Thank You!  Grin  That explained a lot!!  Shocked  Just one more inquiry, please bear with me.  Wink  We currently have a shower head with a "mist" setting.   When we use that starting with a cold tile shower stall, we get lots of steam in a couple of minutes by setting the water dial to full hot.  It produces a good amount of steam, (but also a lot of water) in a short time and is good for a short steam bath...till the hot water runs out that is!  Roll Eyes  Would the AV2 produce more steam than that?  I don't stay in more than 5 - 10 minutes, then take a 3 - 5 minute break outside, shower in cool water then repeat about 3 times.(This is the usual cycle I go through at my local spa.)  I guess I am trying to say I want to use the shower head as a shower and a steam generator for my steam baths.  The run from the generator would only be through the shower wall so about 4- 4.5".  Would the AV2 work?  This information would help me greatly in deciding which unit to invest in.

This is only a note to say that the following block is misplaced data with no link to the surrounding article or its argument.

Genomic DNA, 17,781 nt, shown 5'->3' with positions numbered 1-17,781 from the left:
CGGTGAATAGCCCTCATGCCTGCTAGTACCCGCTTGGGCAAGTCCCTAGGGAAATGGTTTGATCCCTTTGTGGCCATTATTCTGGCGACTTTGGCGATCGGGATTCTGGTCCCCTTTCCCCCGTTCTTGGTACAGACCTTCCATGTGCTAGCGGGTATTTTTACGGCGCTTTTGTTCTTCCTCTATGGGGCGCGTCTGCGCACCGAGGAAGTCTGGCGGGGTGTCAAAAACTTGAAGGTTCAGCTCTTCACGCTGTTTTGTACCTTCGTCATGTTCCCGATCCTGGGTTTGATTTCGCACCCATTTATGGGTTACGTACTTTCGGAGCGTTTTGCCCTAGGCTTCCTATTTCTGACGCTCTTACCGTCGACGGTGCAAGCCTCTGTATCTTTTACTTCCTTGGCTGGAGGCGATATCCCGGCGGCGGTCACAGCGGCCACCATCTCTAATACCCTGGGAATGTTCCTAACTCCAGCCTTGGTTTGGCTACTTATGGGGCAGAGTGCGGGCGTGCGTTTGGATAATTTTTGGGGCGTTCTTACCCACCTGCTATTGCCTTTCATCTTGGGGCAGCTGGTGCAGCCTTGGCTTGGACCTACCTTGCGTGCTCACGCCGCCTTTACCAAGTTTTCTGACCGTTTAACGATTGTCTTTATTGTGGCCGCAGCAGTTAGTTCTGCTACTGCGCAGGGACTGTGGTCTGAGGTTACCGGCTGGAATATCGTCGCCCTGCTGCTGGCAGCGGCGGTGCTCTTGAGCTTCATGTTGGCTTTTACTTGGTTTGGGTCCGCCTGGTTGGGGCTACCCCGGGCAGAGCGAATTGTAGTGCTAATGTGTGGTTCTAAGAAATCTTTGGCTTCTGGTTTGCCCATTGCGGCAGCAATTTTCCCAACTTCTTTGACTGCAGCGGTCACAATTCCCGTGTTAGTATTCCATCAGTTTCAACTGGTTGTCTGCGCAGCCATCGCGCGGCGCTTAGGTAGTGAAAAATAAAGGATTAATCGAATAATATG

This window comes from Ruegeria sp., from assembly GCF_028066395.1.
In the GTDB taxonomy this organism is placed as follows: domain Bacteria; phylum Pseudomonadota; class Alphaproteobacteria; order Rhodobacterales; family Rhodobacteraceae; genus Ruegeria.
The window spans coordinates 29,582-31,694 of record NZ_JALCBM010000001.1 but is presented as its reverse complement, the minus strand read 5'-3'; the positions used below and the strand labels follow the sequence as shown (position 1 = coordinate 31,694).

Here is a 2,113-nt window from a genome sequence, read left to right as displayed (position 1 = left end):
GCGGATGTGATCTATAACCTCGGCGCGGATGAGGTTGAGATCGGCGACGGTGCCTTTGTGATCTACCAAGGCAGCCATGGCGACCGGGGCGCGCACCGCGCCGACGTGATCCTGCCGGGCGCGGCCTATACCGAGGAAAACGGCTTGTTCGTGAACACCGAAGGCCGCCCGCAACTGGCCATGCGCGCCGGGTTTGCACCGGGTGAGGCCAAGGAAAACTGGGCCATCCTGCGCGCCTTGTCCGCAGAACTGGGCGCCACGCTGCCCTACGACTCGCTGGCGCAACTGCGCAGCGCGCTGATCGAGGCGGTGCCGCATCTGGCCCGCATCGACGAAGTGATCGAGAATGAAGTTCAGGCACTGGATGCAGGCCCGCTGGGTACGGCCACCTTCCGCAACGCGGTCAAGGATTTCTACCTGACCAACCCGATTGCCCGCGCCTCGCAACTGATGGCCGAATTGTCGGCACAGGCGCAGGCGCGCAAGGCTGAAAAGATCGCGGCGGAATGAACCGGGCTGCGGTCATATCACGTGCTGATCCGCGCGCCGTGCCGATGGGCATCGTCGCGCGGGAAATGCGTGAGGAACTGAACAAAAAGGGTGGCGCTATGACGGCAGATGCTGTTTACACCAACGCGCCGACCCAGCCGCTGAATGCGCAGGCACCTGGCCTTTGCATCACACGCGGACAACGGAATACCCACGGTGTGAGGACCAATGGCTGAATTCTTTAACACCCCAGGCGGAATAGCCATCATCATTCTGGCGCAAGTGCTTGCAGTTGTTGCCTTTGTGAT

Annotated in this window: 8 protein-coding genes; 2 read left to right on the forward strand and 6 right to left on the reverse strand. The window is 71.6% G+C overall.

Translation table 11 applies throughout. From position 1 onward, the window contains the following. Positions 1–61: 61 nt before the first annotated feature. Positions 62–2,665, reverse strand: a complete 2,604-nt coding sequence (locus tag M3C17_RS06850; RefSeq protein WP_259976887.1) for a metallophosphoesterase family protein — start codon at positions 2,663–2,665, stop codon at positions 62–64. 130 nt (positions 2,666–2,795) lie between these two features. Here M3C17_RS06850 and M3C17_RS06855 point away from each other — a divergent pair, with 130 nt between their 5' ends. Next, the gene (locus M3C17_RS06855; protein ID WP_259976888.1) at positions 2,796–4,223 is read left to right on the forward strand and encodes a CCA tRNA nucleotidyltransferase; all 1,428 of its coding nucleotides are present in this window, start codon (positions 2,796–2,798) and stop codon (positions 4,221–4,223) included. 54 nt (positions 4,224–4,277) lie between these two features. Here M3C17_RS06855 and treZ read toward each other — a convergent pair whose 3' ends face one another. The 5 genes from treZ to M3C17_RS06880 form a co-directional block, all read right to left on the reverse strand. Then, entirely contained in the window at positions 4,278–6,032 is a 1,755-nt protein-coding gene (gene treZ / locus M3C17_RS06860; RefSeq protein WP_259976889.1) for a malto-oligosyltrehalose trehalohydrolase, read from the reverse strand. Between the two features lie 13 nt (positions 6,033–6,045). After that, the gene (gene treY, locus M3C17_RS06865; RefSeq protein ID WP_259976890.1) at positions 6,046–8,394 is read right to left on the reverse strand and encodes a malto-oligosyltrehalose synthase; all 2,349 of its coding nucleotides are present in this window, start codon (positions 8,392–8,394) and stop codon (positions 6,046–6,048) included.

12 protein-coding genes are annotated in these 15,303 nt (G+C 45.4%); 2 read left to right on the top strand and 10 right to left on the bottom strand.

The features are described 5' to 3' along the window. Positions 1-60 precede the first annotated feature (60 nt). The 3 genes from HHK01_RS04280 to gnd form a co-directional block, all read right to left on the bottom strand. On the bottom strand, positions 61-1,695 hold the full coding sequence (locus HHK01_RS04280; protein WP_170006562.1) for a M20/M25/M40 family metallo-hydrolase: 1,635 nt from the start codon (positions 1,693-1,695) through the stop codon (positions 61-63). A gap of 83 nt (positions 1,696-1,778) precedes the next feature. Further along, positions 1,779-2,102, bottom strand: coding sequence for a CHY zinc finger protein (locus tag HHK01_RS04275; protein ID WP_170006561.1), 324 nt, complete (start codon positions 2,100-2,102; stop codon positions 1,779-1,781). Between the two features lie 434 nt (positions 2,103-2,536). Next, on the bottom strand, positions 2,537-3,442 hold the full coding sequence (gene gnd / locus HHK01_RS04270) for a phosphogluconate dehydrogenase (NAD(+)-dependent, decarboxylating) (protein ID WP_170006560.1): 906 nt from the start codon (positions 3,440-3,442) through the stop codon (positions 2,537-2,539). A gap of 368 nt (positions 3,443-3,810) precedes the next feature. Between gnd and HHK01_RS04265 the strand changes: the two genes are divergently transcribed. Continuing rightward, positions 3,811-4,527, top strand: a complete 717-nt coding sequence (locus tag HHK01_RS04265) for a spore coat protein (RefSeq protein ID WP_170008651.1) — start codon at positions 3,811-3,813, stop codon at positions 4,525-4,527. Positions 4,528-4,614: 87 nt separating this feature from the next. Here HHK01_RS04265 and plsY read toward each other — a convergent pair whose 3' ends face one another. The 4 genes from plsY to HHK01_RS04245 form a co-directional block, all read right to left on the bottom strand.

Thank you again for answering all my questions.
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Jennifer
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« Reply #7 on: February 27, 2012, 09:01:31 AM »

Here is what Amerec markets this unit as "The Vapormist affordably provides the ambiance of soft, gentle steam at lower temperatures than standard 240V steam units"
Also, these were designed for use with Acrylic and Fiberglass, not tile.

Ultimately, the decision is yours but in our opinion, and AV2 will not achieve an average temperature of 110 degrees within 15-20 minutes.  The AK5 is still our recommendation.  If we size it, we guarantee it's performance.